Young anti-China activists win Hong Kong elections

A new wave of young Hong Kong activists seeking to change the way the southern Chinese city is governed by Beijing have emerged as the big winners of legislative elections.

Radical activist candidates celebrate after their legislative council election victory in Hong Kong. Picture: AP

Record turnout in Sunday’s vote helped sweep the newcomers into office, most notably Nathan Law, a 23-year-old former student leader of massive pro-democracy protests that rocked Hong Kong in 2014.

He garnered the second-highest number of votes in his six-seat Hong Kong Island constituency.

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Law’s party, Demosisto, founded earlier this year with teen protest leader Joshua Wong, advocates a referendum on “self-determination” on the future status of Hong Kong, which is in the middle of a 50-year transition period to Chinese rule.

“It shows how Hong Kong people want to change,” Law told reporters when asked about his victory. “People are voting for a new way and new future of our democratic movement.”

In another surprising result, official results showed that Yau Wai-Ching, 25, of Youngspiration, which was formed during the 2014 protests and proposes a similar plan as Demosisto, secured a seat in the Legislative Council.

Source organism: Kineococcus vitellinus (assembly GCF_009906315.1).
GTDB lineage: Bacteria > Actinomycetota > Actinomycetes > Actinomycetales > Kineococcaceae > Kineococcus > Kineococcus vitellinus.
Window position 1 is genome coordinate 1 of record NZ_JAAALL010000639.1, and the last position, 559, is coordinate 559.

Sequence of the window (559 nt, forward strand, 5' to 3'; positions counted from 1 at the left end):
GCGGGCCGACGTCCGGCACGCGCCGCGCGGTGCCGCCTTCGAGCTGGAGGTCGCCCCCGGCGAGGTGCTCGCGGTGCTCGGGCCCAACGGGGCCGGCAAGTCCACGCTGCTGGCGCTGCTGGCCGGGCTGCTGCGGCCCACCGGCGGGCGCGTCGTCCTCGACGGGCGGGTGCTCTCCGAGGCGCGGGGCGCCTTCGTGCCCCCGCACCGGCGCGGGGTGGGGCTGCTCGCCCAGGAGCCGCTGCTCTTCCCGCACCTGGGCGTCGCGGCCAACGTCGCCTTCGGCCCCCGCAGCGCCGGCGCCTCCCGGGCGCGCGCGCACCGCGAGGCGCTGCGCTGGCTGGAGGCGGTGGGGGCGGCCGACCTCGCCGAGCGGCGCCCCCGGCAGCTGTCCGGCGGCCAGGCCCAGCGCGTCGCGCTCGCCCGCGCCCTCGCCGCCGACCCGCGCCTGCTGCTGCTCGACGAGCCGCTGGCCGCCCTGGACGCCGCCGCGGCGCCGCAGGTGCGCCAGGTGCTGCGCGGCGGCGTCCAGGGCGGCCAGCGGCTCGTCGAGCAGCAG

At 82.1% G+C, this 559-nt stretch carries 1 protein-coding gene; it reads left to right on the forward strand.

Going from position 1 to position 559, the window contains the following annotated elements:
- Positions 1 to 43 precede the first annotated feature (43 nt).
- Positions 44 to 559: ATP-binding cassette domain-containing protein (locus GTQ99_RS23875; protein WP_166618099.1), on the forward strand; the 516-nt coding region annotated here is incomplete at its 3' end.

The group’s other candidate, 30-year-old Sixtus Leung, also appeared headed for a win, according to incomplete results for his constituency.

The newcomers pulled off their startling victories by riding a rising tide of anti-China sentiment as they challenged formidably resourced pro-Beijing rivals.

They were part of a broader wave of radical activists who campaigned for Hong Kong’s complete autonomy or even independence from China, highlighting fears that Beijing is eroding the city’s high autonomy, as well as frustration over the failure of the 2014 protests to win genuine elections for Hong Kong’s top leader.

That represents a break with the established mainstream “pan-democrat” parties, who have demanded voters be able to elect more lawmakers as well as the city’s top leader, or chief executive – currently chosen by a panel of pro-Beijing elites – but never challenged the idea that Hong Kong is part of China.

About 2.2 million people, or 58 per cent of registered voters, cast votes for candidates in the city’s legislative council, which represents the highest turnout since the city’s 1997 handover from Britain.